“Encouragement seems to be the key. If you look at Kallikuppam [India], if you look at all of the experiments that I did, it was simply saying, “Wow,” saluting learning.” ~ Sugata Mitra
No one needs to convince me that children can learn in the virtual environment. Our children have been thriving in it! We are fortunate to be able to provide an education-rich environment for our own children, outside the brick-and-mortar environment but still entrenched in public education. World wide, however, there are millions of children who don’t get that chance due to socioeconomic status.
The Victorian education model — the way of the current public school system in America — has worked for centuries for good reason. As similarly trained ‘widgets’, children with a standard education in ABC’s and 123’s can attend universities and find meaningful work anywhere in the country, in fact, anywhere in the world.
But today is very different than 300 years ago, very different indeed.
‘The Empire’ now gone with a new globally connected, 24/7 computer-driven market in its place, perhaps it’s time to rethink a future for learning that maximizes the potential of our most precious resource — our children.
Self-Organized Learning Environment = SOLE
Sugata Mitra put a computer — built in another country, written in a different language no less — into a wall in an Indian slum and let children figure out on their own how to use it. What resulted is nothing short of amazing. Because of his research, Mitra was the recipient of the 2013 TED Prize for his wish, Building a School in the Cloud.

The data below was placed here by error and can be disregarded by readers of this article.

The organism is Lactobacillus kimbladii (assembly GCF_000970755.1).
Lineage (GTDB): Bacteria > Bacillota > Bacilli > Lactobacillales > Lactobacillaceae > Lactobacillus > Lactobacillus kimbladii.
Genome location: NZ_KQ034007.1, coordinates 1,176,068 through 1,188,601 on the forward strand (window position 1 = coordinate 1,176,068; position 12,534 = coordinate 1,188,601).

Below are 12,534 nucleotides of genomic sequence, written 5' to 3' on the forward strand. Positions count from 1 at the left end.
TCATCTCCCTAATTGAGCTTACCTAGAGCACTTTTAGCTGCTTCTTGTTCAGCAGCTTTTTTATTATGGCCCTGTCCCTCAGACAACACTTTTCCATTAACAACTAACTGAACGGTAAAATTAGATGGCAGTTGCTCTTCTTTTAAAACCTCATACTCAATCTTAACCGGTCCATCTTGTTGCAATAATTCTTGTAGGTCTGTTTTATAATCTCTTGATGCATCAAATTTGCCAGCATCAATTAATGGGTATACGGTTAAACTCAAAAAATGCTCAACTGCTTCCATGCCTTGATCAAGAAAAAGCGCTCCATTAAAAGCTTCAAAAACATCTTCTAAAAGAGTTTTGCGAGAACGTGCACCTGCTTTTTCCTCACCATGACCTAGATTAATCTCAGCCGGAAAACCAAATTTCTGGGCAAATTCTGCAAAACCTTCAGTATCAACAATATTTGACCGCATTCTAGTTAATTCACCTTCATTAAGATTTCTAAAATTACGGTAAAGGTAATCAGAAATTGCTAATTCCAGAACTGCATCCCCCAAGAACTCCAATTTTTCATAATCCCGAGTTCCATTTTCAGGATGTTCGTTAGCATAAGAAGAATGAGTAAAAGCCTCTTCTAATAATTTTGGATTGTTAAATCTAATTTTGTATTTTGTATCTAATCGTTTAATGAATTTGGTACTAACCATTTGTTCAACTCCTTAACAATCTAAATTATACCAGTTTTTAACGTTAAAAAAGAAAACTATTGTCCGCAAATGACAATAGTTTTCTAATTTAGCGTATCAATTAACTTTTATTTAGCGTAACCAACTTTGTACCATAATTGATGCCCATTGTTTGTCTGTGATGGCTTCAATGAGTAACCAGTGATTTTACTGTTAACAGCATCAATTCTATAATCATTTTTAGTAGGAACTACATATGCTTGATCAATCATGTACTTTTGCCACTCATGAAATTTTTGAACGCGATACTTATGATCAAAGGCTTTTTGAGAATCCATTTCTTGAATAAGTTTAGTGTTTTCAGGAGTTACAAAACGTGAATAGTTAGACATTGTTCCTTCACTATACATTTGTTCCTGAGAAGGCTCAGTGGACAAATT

“The teacher only raises the question and then stands back and admires the answer… Let [the student] alone. He’ll figure it out.” ~ Sugata Mitra
The question is not whether teachers are needed for children to learn, but rather Is knowledge obsolete? Answers to just about everything can now be found instantaneously on the Internet with a simple search. Only the right question need be asked and the children, with their natural curiosity for learning and a wonder for life’s inner workings, are quite able to find the answer.
Every child is intelligent. Every child can learn. All he needs is the opportunity to explore with encouragement to do what he already does best.
The following is a 20-minute TED Talk. I urge you to watch it.
Click here for the interactive transcript.
What do you think is the future of learning?